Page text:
So watch this video and notice the terrible delay of a woman who is far to passive, relying on the man too much and dancing behind the "compas" (pulse) of the leader's bidding (yes, that's the music).

Thanks to Modern Tanguera who introduced me to this video.  Visit her blog at:

Photo credits:
Organ console
Lady on organ:

Extra Credit:
Just for the fun of it and if you are interested, here is another video (secondary to the organist link above).  Watch this organist at Notre Dame in Paris. The delay on this central organ is not that bad, but he must play ahead of the beat because the choir is standing by the pipes.


  1. Thank you for the link--I am glad that my sharing this video inspired such a post! I completely agree that both partners need to be tuned in to the music. As a follower, I actively take what the leader gives me and fit it to the music I am hearing.

    The only thing that I think is debatable is the comment about how teachers handle lead/follow versus the music. I have a very strong sense of the music, and if my teachers and practice partners hadn't focused on getting me to understand and follow the lead, I probably would have turned into one of those uncontrollable followers who does whatever she feels inspired to do to the music, regardless of her partner. Not that teachers shouldn't talk about the music as the "third partner" or "true leader" in the dance, but I know that it is hard to strike a balance between teaching how to truly lead and follow and teaching how to dance with the music.

  2. Modern Tanguera: My point is the nomenclature of "following" is a poor starting point -- like calling men "pigs" may work will in certain situations and with certain men. But always? The lead/follow military analogy only goes so far. Of ALL analogies, is following really the best to describe your task at hand? Can we not talk about the issues of the tanguera’s role without using the world "follower"? Of course great teachers will help many students with this military philosophy of what tango is. The world will not come to an end if lead/follow language continues. I suppose I should give up on this philosophical distinction. I got chewed up on a Facebook by a group of experienced male teachers. First they claimed that they did not teach lead/follow. Two of them had been my teachers in group settings and I knew that indeed they use lead/follow language. They were challenging me as if "lead/follow" is the old fashion way. They said that what I was saying was “nothing new.” Yet, all I hear up to now is “lead and follow.” This is the blog from 21 Nov 2010 which they so generously critiqued: . I was so wrong. End of leading/following is nowhere in sight.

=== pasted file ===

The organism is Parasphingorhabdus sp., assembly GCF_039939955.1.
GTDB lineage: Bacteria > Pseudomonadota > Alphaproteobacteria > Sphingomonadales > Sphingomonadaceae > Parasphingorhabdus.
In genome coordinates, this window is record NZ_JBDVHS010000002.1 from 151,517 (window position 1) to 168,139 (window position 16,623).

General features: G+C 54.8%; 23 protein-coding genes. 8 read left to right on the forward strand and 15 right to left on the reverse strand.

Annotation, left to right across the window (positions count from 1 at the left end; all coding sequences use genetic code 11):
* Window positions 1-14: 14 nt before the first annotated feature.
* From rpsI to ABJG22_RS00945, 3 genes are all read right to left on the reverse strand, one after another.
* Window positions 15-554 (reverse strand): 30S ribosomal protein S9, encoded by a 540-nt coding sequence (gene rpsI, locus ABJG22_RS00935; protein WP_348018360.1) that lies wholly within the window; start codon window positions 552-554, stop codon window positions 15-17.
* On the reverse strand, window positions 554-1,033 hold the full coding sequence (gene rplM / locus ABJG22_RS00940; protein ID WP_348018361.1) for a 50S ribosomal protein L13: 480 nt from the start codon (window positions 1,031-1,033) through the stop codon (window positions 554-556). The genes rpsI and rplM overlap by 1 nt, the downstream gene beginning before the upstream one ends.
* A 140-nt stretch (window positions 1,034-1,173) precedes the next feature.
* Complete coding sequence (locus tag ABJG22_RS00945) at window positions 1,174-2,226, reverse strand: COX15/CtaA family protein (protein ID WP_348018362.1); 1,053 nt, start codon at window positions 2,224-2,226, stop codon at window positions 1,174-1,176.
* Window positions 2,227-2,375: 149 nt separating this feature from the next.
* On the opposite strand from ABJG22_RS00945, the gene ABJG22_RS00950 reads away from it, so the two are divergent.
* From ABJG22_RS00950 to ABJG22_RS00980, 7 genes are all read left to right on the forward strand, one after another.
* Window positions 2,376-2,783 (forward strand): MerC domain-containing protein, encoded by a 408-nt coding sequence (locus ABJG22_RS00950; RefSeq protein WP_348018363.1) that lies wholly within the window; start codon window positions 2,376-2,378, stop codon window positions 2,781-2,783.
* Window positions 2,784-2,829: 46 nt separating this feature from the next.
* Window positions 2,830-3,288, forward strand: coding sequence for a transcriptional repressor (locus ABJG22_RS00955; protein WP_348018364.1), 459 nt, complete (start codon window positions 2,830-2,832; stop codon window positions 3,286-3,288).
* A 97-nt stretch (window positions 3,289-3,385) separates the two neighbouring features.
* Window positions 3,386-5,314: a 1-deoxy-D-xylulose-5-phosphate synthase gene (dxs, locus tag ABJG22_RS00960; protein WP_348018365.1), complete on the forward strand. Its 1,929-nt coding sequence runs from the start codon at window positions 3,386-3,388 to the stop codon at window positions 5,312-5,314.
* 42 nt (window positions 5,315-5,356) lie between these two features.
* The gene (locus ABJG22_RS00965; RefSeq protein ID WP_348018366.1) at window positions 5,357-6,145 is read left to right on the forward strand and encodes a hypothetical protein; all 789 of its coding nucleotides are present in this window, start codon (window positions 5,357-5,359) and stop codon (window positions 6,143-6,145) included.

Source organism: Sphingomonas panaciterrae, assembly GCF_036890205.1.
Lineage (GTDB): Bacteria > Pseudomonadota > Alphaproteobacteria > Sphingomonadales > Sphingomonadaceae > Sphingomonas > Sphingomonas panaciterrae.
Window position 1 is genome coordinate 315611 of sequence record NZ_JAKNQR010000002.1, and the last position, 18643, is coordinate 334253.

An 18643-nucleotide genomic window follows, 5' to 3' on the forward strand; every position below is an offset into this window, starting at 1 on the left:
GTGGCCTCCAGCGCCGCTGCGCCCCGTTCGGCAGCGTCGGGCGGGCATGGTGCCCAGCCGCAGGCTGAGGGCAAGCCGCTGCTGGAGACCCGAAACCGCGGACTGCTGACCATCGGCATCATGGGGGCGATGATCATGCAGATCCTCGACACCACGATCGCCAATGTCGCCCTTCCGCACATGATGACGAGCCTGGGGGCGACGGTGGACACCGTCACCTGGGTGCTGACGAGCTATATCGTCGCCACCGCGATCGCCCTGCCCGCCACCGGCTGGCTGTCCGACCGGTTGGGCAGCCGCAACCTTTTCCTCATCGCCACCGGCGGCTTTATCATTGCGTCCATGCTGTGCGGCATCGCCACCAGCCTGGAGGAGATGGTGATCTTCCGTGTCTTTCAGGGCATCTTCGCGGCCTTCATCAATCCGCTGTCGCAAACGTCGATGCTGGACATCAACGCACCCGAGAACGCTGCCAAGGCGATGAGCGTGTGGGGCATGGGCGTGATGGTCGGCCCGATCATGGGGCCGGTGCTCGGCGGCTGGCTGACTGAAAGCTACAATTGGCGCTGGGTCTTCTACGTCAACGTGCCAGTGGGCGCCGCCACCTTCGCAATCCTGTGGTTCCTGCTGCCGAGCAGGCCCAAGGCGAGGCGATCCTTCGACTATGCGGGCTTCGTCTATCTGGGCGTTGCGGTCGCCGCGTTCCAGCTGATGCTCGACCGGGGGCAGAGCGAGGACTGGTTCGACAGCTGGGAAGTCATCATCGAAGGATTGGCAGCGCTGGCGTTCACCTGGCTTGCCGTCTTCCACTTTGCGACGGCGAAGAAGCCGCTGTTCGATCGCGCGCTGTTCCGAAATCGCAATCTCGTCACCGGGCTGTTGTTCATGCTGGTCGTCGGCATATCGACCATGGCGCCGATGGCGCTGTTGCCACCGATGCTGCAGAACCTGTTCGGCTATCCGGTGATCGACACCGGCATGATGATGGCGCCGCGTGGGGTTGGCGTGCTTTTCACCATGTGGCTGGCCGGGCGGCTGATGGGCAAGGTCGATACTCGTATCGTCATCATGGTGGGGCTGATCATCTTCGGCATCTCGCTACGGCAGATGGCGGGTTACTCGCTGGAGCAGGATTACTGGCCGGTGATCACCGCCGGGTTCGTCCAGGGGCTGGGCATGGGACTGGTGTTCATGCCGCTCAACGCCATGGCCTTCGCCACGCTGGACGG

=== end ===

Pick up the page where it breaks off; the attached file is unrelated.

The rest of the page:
3. It saddens me to see teacher instructional videos like this one from Sharna Fabiano and Issac Oboko. All the dancing I see there is completely out of time with the music.

    That's not dancing tango. That's just dancing alongside tango.

  4. Chris... perhaps I have mislead you to come to this conclusion. The video is NOT an instructional video on dance. The majority of what you see is actually a demonstration of what NOT TO DO as a follower in BUSINESS. Sharna and her partner are actually very musical. Obviously not only are they dancing OFF BEAT to demonstrate a point but the producers have put some of even there gracious dancing in slow-motion! Your criticism is unfair to excellent dancers and out of context. I say this not in protection of the dancers but to reestablish what the context of what the video was about -- an analogy of leading and following for business application.